Ok. Here’s the deal. If it’s not a reflex, it’s a choice. Got that? If you can’t help it, it’s a reflex. If it’s not a reflex, you get to decide what to do. Yep, that’s right. I just boiled over 100 years of behavioural science down to that little bitty bit. Sometimes simple is better, right? (Ok, there’s more to it than that but go with me on this for a few minutes.)
So that means that unless it’s something like drooling over an appealing scent or jumping at the sound of a loud noise, your dog is choosing how they will respond to their environment. For our purposes here, that environment includes you, their human. We can speculate all day about how your dog decides on the choices they make but B.F. Skinner researched this for years and his conclusion was, quite simply, that “consequence dictates behaviour.” The results of what I do will determine whether I am more or less likely to do it again.
Now it gets twitchy. Ready? Let’s say I routinely scold my dog when she doesn’t sit when I say “Sit” but I also sometimes reward her with a treat when she does sit. How does my dog decide whether or not to sit? Well, I suppose the first thing would be to determine whether she is avoiding being scolded or trying to get the treat. If consequence dictates behaviour, which consequence are we talking about? It can get more complicated than that, to be sure, but let’s stick to the basics.
The point is, it’s a choice. She is the one that decides whether or not to sit. You would think that is a fairly easy thing to wrap your head around. So why are we humans trying to “make” our dogs do things? A trainer will say, “She sits when I give her the command.” as if the word “sit” CAUSED the behaviour. What caused the behaviour was the dog deciding what to do with itself. The word “sit” just gave the dog a signal that something good or bad might happen related to whether or not they sit. But the dog gets to make the choice. Always. Every time.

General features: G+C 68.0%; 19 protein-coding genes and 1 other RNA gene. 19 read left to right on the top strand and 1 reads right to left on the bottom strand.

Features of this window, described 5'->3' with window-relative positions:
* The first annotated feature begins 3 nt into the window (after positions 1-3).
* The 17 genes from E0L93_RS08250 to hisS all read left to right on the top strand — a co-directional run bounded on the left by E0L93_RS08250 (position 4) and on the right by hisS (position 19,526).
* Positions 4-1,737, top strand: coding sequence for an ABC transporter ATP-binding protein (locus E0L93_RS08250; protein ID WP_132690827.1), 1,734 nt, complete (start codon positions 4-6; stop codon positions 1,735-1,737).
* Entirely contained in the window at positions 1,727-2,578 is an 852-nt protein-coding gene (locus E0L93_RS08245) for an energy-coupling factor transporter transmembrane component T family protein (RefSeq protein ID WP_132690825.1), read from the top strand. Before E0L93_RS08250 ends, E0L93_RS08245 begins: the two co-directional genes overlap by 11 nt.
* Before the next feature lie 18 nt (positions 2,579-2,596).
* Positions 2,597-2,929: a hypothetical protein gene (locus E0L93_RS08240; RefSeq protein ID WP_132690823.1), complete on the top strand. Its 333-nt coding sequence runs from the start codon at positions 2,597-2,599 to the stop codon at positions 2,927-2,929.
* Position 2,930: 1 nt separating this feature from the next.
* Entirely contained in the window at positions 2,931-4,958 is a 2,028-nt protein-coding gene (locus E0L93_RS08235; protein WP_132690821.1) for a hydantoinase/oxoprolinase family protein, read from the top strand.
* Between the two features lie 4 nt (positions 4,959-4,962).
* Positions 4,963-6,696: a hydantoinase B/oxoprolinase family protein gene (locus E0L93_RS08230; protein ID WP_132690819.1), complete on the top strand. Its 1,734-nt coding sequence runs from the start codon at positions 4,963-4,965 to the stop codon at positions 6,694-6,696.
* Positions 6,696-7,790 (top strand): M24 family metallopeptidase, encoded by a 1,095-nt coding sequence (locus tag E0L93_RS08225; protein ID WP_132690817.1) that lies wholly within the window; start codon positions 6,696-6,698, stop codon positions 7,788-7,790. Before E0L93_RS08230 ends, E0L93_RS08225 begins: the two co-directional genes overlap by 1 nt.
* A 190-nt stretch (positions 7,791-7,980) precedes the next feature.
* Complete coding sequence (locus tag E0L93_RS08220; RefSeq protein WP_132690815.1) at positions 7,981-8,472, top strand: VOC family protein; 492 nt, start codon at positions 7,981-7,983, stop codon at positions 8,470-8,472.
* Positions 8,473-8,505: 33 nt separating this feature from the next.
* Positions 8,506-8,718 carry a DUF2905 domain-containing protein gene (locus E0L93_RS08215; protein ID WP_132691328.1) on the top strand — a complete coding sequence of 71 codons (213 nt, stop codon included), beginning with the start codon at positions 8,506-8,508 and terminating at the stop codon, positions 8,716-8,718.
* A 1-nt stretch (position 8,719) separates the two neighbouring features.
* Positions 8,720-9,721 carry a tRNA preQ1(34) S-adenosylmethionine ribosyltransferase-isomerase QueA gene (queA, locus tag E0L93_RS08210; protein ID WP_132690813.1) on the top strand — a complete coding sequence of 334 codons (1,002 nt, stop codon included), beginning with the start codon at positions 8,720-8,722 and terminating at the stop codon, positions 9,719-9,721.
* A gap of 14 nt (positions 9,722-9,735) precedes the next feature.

So here’s a question. How difficult do you make your dog’s choices? That might be a bit more complicated that you think. What do you do when your dog does or doesn’t comply with your cue? Do you always do that? Do you sometimes not react at all? Does your dog think the cue means there is an opportunity for a reward or do they think they had better comply or else something bad might happen? Our dogs are always making choices.
The real question here is how easy or difficult you make that decision-making process for your dog. Maybe you limit options. Maybe you make the possible outcomes to hard to predict. Or maybe you are wonderfully clear at communicating and it’s all very easy for your dog. Whatever the case, it’s something worth thinking about. After all, we have a choice in how we work with our dogs. And they have a choice in how they respond. Make it easy and fun for both of you.